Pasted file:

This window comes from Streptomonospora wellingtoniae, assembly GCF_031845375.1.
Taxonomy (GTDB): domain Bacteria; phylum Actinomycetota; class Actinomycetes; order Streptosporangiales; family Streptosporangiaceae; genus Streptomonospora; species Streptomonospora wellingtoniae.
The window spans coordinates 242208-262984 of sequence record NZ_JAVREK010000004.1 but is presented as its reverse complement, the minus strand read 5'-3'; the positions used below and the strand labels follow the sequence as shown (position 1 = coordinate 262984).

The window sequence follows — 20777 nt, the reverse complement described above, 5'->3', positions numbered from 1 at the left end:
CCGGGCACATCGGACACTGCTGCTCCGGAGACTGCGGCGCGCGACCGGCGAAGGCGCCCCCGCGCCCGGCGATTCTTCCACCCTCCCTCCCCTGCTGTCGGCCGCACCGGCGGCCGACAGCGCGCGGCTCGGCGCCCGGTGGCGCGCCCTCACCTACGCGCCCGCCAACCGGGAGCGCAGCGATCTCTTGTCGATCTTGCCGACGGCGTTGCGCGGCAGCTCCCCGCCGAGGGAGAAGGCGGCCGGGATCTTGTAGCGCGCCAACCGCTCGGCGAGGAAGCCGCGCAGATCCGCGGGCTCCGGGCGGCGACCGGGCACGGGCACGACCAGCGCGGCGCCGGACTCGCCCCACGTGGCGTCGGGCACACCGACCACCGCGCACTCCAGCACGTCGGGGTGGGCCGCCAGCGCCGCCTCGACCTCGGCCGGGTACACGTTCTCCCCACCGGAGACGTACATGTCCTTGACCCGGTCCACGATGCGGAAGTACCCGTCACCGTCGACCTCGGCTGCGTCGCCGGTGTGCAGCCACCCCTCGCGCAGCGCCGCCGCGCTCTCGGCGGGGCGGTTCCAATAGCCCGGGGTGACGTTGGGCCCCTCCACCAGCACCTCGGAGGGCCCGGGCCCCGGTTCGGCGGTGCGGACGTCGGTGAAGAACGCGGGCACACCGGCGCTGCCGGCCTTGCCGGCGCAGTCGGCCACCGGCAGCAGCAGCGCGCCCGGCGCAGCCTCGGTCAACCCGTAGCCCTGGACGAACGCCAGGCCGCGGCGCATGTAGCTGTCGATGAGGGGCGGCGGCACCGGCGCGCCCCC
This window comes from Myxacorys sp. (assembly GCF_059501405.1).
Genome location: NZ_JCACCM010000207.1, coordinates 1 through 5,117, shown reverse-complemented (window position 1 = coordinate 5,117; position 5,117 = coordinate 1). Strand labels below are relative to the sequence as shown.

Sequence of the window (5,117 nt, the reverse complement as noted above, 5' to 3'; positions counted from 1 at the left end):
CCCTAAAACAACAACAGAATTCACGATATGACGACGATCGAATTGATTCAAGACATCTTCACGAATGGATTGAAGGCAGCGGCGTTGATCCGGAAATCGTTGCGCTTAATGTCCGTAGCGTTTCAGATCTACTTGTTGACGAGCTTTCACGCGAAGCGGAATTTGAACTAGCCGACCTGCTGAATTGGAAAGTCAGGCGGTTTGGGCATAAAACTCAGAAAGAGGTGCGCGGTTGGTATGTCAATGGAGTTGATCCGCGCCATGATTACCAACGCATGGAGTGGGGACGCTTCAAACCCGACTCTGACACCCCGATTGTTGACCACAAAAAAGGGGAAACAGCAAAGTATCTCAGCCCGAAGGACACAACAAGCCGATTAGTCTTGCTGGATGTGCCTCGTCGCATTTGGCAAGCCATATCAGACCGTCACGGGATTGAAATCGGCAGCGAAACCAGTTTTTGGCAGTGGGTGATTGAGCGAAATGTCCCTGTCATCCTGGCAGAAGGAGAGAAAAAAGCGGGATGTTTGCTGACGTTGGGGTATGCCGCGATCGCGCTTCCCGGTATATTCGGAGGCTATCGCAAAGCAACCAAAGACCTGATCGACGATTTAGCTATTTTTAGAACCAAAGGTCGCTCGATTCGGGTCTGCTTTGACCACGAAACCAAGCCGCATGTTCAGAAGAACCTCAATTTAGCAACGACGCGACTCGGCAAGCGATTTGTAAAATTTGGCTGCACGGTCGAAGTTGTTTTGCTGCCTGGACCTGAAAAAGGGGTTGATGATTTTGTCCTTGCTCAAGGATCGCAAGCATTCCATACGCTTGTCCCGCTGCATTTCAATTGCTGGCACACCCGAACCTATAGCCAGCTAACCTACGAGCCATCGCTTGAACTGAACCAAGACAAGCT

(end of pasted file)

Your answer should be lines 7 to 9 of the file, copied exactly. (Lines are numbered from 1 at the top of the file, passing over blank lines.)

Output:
Genome location: NZ_JCACCM010000207.1, coordinates 1 through 5,117, shown reverse-complemented (window position 1 = coordinate 5,117; position 5,117 = coordinate 1). Strand labels below are relative to the sequence as shown.

Sequence of the window (5,117 nt, the reverse complement as noted above, 5' to 3'; positions counted from 1 at the left end):
CCCTAAAACAACAACAGAATTCACGATATGACGACGATCGAATTGATTCAAGACATCTTCACGAATGGATTGAAGGCAGCGGCGTTGATCCGGAAATCGTTGCGCTTAATGTCCGTAGCGTTTCAGATCTACTTGTTGACGAGCTTTCACGCGAAGCGGAATTTGAACTAGCCGACCTGCTGAATTGGAAAGTCAGGCGGTTTGGGCATAAAACTCAGAAAGAGGTGCGCGGTTGGTATGTCAATGGAGTTGATCCGCGCCATGATTACCAACGCATGGAGTGGGGACGCTTCAAACCCGACTCTGACACCCCGATTGTTGACCACAAAAAAGGGGAAACAGCAAAGTATCTCAGCCCGAAGGACACAACAAGCCGATTAGTCTTGCTGGATGTGCCTCGTCGCATTTGGCAAGCCATATCAGACCGTCACGGGATTGAAATCGGCAGCGAAACCAGTTTTTGGCAGTGGGTGATTGAGCGAAATGTCCCTGTCATCCTGGCAGAAGGAGAGAAAAAAGCGGGATGTTTGCTGACGTTGGGGTATGCCGCGATCGCGCTTCCCGGTATATTCGGAGGCTATCGCAAAGCAACCAAAGACCTGATCGACGATTTAGCTATTTTTAGAACCAAAGGTCGCTCGATTCGGGTCTGCTTTGACCACGAAACCAAGCCGCATGTTCAGAAGAACCTCAATTTAGCAACGACGCGACTCGGCAAGCGATTTGTAAAATTTGGCTGCACGGTCGAAGTTGTTTTGCTGCCTGGACCTGAAAAAGGGGTTGATGATTTTGTCCTTGCTCAAGGATCGCAAGCATTCCATACGCTTGTCCCGCTGCATTTCAATTGCTGGCACACCCGAACCTATAGCCAGCTAACCTACGAGCCATCGCTTGAACTGAACCAAGACAAGCT